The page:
London has been good in giving me Curzon cinemas and Curzon-on-demand. Watched so many awesome films that would never make it to the big screen in Singapore, or even AppleTV or cable-whatever. I'd pick a holiday favorite to be Ben Wheatley's wickedly funny 'Sightseers' that is so creepy in its seeming normalcy. While I don't bother much with inflight movies, I always flip through Krisworld just to see what interesting stuff there might be. There usually is one movie I don't mind watching. A 13-hour flight can include one good movie. Or a B-grade action/supernatural-something to lull myself to much-needed sleep to get over any jet-lag.
Saw 'Tenchi Meisatsu' ('The Samurai Astronomer') by Yojiro Takita on the list and turned that on. Yojiro Takita! Okay! Didn't know a pip about the actors. They looked better than they could act. So I assumed that they must be the popular actors of the day. Had to google later about them later. Hahaha. So they are indeed the current exciting scandal of Japanese movieworld. Junichi Okada who played the lead role of Yasui Santetsu, and Aoi Miyazaki who played his wife, En.
I forgave all corny acting. It was the director who had caught my attention. His last film was the stunningly moving 'Departures'. This new film is completely different from that. Adapted from Tow Ubukata's novel about a historic figure Harumi Shibukawa (1639-1716), a Math whizz in 17th century Edo Japan. It was the period of the Shogunate and samurais, anti-Christian sentiments and expulsion of foreigners, and an edict in place for a closed-door policy in foreign relations. Harumi Shibukawa was was known to have revamped the Japanese calendar to a more accurate version to predict eclipses and stellar activity, and interpret celestial movements.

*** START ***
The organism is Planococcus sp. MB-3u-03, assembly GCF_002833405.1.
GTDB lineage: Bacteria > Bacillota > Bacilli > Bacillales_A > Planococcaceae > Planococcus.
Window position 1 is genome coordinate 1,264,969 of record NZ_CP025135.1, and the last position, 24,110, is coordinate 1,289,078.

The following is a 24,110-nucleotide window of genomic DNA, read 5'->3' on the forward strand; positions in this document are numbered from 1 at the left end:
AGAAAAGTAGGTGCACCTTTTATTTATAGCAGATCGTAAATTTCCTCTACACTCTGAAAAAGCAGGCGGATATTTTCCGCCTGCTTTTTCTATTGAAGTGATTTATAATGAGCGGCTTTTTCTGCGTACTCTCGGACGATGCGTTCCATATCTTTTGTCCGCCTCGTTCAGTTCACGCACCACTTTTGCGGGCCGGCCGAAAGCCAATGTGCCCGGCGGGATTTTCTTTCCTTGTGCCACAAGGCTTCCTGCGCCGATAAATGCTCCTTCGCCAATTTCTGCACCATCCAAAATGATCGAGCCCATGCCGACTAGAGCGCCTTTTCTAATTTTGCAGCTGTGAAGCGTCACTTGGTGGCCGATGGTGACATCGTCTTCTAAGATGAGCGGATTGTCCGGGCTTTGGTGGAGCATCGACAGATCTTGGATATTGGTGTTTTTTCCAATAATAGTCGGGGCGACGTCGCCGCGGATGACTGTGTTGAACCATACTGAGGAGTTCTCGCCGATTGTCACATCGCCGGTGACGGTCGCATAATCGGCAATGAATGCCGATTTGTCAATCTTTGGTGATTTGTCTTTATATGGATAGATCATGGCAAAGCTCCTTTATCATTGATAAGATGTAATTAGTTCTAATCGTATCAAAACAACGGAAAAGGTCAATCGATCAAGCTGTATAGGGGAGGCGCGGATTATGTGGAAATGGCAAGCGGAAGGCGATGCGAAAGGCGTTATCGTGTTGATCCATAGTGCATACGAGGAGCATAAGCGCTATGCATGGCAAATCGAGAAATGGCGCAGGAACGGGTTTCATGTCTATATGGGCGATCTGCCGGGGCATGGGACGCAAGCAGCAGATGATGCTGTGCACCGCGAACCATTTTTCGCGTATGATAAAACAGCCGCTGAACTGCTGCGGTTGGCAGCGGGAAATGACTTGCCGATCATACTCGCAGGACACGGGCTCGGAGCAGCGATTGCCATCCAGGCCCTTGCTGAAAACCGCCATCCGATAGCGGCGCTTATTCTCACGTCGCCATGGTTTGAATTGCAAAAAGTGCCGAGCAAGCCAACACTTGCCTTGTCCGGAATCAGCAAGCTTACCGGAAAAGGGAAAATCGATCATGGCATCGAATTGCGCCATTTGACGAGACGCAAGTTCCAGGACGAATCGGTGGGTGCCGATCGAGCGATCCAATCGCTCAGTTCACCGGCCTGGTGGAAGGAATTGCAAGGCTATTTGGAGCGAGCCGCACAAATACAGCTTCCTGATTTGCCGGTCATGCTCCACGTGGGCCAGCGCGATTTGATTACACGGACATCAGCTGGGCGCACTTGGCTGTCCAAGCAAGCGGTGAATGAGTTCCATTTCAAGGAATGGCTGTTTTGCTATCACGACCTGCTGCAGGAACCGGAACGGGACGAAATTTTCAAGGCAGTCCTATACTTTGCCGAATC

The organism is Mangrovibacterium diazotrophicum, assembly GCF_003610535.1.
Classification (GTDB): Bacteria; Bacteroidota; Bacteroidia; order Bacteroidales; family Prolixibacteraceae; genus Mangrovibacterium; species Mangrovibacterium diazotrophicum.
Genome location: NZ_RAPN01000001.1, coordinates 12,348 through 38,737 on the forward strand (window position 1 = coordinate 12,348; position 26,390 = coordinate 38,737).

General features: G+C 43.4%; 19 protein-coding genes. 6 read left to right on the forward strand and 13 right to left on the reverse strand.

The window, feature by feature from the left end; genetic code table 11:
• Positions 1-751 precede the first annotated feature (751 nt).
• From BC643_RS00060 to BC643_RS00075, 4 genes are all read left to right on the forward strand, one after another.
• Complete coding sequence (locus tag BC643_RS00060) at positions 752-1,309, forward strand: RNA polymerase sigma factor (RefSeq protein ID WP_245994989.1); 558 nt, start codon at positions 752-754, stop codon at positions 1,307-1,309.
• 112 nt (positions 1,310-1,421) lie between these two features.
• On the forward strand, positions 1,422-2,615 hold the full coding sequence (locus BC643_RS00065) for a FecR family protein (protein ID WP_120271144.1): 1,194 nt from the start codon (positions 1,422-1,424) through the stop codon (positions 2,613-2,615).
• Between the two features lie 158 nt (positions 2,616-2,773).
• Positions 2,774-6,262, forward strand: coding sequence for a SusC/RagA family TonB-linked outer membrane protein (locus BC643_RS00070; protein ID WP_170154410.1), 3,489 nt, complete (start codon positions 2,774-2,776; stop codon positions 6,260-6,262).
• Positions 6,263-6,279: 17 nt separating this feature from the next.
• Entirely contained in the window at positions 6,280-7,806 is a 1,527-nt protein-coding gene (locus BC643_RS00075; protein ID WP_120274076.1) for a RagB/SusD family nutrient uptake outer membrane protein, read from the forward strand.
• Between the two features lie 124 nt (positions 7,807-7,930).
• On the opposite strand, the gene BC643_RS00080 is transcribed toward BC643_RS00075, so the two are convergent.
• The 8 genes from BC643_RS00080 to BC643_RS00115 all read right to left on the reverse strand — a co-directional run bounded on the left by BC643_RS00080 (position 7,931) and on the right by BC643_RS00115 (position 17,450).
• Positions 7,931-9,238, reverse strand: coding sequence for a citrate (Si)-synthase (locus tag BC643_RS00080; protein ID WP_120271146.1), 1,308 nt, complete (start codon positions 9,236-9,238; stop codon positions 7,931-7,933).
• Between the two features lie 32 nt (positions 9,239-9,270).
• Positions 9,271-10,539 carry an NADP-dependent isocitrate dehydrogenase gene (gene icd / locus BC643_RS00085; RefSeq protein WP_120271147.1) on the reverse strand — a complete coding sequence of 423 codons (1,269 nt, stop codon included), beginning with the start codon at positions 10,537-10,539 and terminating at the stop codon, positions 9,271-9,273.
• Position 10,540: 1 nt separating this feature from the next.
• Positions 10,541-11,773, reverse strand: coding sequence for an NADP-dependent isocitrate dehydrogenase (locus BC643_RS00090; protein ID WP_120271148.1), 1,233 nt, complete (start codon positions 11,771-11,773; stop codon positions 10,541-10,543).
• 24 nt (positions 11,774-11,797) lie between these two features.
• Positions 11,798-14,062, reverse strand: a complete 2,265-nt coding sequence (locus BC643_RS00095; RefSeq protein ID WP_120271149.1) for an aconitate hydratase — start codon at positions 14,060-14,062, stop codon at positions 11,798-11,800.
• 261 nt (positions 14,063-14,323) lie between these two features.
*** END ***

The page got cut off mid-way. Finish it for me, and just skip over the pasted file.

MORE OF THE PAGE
Sounds dry? Of course. Depends. Math? Yea. Stars and the skies, not at all dull. But it's Yojiro Takita. He spins fabulous tales. His treatment of the topic and themes was superb. The film jazzed up the drama, of course. It's got a light humorous touch attending to the solemn topics in the grave matter of changing the Japanese calendar as that meant over-riding Imperial authority, while pursuing the quest for knowledge. The camera angles, attention paid to details of its costumes and sets, tight production and epic storyline of a hero made the film enjoyable.